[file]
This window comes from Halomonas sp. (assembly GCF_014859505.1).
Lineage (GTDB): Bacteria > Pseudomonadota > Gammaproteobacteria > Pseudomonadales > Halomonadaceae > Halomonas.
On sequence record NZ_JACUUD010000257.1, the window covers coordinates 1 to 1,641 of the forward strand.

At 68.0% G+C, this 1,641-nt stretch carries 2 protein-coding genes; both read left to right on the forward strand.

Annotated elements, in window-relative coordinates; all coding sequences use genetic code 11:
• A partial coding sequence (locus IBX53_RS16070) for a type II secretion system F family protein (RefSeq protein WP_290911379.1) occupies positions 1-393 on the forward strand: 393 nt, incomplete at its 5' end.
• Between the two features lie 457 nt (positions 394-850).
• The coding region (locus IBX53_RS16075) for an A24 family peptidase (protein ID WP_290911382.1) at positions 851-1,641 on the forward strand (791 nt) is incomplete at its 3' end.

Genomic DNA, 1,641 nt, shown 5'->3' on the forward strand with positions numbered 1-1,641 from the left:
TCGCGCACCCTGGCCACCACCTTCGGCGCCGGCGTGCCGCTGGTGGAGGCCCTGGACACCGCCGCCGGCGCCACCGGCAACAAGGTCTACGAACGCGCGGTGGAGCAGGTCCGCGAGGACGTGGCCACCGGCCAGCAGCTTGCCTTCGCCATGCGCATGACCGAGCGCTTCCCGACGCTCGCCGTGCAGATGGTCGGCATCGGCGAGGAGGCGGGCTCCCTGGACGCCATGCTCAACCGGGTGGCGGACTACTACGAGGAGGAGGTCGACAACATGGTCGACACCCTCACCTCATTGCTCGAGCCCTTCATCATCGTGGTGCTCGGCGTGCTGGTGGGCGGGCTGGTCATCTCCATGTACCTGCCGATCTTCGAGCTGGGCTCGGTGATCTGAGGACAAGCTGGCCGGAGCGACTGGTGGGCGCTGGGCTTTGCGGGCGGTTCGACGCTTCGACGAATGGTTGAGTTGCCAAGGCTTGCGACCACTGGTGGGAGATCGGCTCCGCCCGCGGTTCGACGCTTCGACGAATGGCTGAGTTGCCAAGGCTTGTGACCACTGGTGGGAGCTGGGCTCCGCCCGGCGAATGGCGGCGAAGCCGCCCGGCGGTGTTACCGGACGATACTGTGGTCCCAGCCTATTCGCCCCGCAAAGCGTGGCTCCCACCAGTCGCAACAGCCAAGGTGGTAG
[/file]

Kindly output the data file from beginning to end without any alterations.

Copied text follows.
This window comes from Halomonas sp. (assembly GCF_014859505.1).
Lineage (GTDB): Bacteria > Pseudomonadota > Gammaproteobacteria > Pseudomonadales > Halomonadaceae > Halomonas.
On sequence record NZ_JACUUD010000257.1, the window covers coordinates 1 to 1,641 of the forward strand.

At 68.0% G+C, this 1,641-nt stretch carries 2 protein-coding genes; both read left to right on the forward strand.

Annotated elements, in window-relative coordinates; all coding sequences use genetic code 11:
• A partial coding sequence (locus IBX53_RS16070) for a type II secretion system F family protein (RefSeq protein WP_290911379.1) occupies positions 1-393 on the forward strand: 393 nt, incomplete at its 5' end.
• Between the two features lie 457 nt (positions 394-850).
• The coding region (locus IBX53_RS16075) for an A24 family peptidase (protein ID WP_290911382.1) at positions 851-1,641 on the forward strand (791 nt) is incomplete at its 3' end.

Genomic DNA, 1,641 nt, shown 5'->3' on the forward strand with positions numbered 1-1,641 from the left:
TCGCGCACCCTGGCCACCACCTTCGGCGCCGGCGTGCCGCTGGTGGAGGCCCTGGACACCGCCGCCGGCGCCACCGGCAACAAGGTCTACGAACGCGCGGTGGAGCAGGTCCGCGAGGACGTGGCCACCGGCCAGCAGCTTGCCTTCGCCATGCGCATGACCGAGCGCTTCCCGACGCTCGCCGTGCAGATGGTCGGCATCGGCGAGGAGGCGGGCTCCCTGGACGCCATGCTCAACCGGGTGGCGGACTACTACGAGGAGGAGGTCGACAACATGGTCGACACCCTCACCTCATTGCTCGAGCCCTTCATCATCGTGGTGCTCGGCGTGCTGGTGGGCGGGCTGGTCATCTCCATGTACCTGCCGATCTTCGAGCTGGGCTCGGTGATCTGAGGACAAGCTGGCCGGAGCGACTGGTGGGCGCTGGGCTTTGCGGGCGGTTCGACGCTTCGACGAATGGTTGAGTTGCCAAGGCTTGCGACCACTGGTGGGAGATCGGCTCCGCCCGCGGTTCGACGCTTCGACGAATGGCTGAGTTGCCAAGGCTTGTGACCACTGGTGGGAGCTGGGCTCCGCCCGGCGAATGGCGGCGAAGCCGCCCGGCGGTGTTACCGGACGATACTGTGGTCCCAGCCTATTCGCCCCGCAAAGCGTGGCTCCCACCAGTCGCAACAGCCAAGGTGGTAG